Tuesday, May 25, 2010

Spinach Pesto

Yes, another vegetable recipe. Maybe I should rename this blog "Desserts and Vegetables, and sometimes a little pasta." But, with my garden sprouting miniature vegetable plants and the opening of the Farmer's Market this month, who isn't excited about vegetables?

This recipe is excellent for several reasons. You can make it with baby spinach from your own garden, or with the full-grown spinach you can buy at the grocery store all winter long. It's a great compromise for those who love the taste of spinach, but not the texture. It's far cheaper than basil for making pesto. And last, it's a great way to fool your kids into eating their veggies: "No, Johnny, it's not a vegetable-- it's pasta!" (Not that I would know this from experience-- you'll have to ask Elizabeth if this worked for her)

Plus, if you want to continue on the Italian food theme, look how pretty the ingredients are:

Saturday, May 8, 2010

Buttermilk Pancakes

Yes, that picture was taken from an iphone. No, this post is not from Nathanael.

I wasn't intending to post this recipe, as it was just an experiment. But it was so good, I just had to share it. Hence, only one picture, taken when there was hardly any food left on my plate ;). Next time I make it (which may be tomorrow) I'll take more pictures!

This morning, when I sleepily wandered out into the kitchen to make my morning coffee, I decided I should cut up the mango and strawberries in my fridge into a nice fruit salad. Then I decided they would taste delicious on Alton Brown's buttermilk waffles. Problem #1: I don't own a waffle maker.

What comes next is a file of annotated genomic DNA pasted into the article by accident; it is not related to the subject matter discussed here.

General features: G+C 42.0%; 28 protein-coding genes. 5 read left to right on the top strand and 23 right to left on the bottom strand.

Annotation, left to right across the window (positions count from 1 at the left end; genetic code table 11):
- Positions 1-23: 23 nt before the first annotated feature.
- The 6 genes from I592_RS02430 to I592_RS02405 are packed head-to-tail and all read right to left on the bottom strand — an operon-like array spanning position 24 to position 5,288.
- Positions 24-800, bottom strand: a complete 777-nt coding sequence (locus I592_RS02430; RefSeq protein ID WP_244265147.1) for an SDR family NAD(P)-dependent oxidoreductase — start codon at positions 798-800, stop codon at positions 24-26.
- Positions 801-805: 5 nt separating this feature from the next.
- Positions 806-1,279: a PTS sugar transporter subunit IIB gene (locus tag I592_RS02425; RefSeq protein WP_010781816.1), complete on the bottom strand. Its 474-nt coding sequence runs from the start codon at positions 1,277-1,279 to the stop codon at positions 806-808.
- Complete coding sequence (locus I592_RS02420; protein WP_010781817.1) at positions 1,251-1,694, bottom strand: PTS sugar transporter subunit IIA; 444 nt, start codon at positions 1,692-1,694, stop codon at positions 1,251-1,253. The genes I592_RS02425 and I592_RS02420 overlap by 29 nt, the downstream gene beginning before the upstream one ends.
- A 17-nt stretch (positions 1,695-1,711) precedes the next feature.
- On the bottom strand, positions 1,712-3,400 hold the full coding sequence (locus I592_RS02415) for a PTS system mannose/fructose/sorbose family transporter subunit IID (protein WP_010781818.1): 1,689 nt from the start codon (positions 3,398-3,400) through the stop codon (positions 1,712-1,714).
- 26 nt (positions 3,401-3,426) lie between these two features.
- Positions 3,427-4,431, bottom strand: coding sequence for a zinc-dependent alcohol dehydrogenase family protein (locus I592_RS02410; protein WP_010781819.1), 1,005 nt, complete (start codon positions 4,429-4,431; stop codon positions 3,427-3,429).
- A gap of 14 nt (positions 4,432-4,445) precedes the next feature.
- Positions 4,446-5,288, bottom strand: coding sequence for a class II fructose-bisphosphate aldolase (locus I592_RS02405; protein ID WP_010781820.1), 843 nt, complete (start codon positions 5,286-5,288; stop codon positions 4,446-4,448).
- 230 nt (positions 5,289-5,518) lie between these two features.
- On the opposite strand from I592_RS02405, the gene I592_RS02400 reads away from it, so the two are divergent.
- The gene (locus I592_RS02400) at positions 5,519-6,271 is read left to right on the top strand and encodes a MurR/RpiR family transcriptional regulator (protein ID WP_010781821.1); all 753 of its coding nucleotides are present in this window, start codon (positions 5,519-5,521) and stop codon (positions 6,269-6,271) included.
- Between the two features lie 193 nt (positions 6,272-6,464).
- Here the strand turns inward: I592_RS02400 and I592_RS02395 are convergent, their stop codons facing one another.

But sometimes, even pre-coffee on Saturday mornings, I have brilliant ideas. Waffle batter and pancake batter are basically the same, right? So I pulled out Alton's recipe. Problem #2: If I wanted to make the pasta extravaganza I had planned for tonight, I only had one egg to contribute to this morning's breakfast.  Problem #3: I also only had 6 ounces of buttermilk. 

But pancake batter is supposed to be thicker than waffle batter, right? So I mixed up all the ingredients I had, cooked them in my skillet, and topped them with my strawberries and mangoes. So. So. Good.

Thursday, May 6, 2010

Mom's Macaroni and Cheese

For those of you with a little more time on your hands, you will be pleased to know that Macaroni & Cheese does not necessarily have to come from a box. Unless you are a bachelor, of course.

Macaroni and Cheese is a very flexible dish-- it can be a showcase for gourmet cheeses by night, comfort food by day, and a tasty, but easy, potluck dish on the weekends.

I took this to a potluck and a friend asked for the recipe, so I am posting it for everyone to try. I have never really had a recipe for this--it's more of a 'process', as my daughters tell me. Basically, I make a roux, add liquid, salt, pepper, and my signature ingredient, nutmeg. Then I melt in the cheese and add to cooked pasta.

This recipe as is makes enough for a medium sized Corning Ware dish, and serves 4-6 people.

Tuesday, May 4, 2010

Easy Hummus. And then some.

I know the rest of the country probably realized this a few months ago, but spring is finally here! This week, in fact, it has felt like summer. At least, like a New England summer--which probably also feels like spring to the rest of you ;).

I had no idea how much I liked the idea of summer until I moved up here. Who knew that sunshine and warmth could make me this happy? And with sunshine and warmth come a whole new world of Summer recipes.

For some reason, I always associate hummus with summertime. Maybe it was that one summer in college when I ate tomato and hummus sandwiches for lunch every day. I would walk to the D.C. farmer's market every Saturday and carry piles of fresh produce back to my apartment's closet-sized kitchen. One of the booths there made some pretty awesome cilantro-lime hummus.

Or maybe it is hummus' place as my picnic food of choice. Hummus, crackers, and vegetables make a great lunch after a long hike to the top of a mountain.

But there is one problem. Hummus is expensive. A little tub for $3.50? Now, I'd pay that for good farmer's market hummus; but not so much for plastic-packaged grocery store stuff. So here is how to make your own: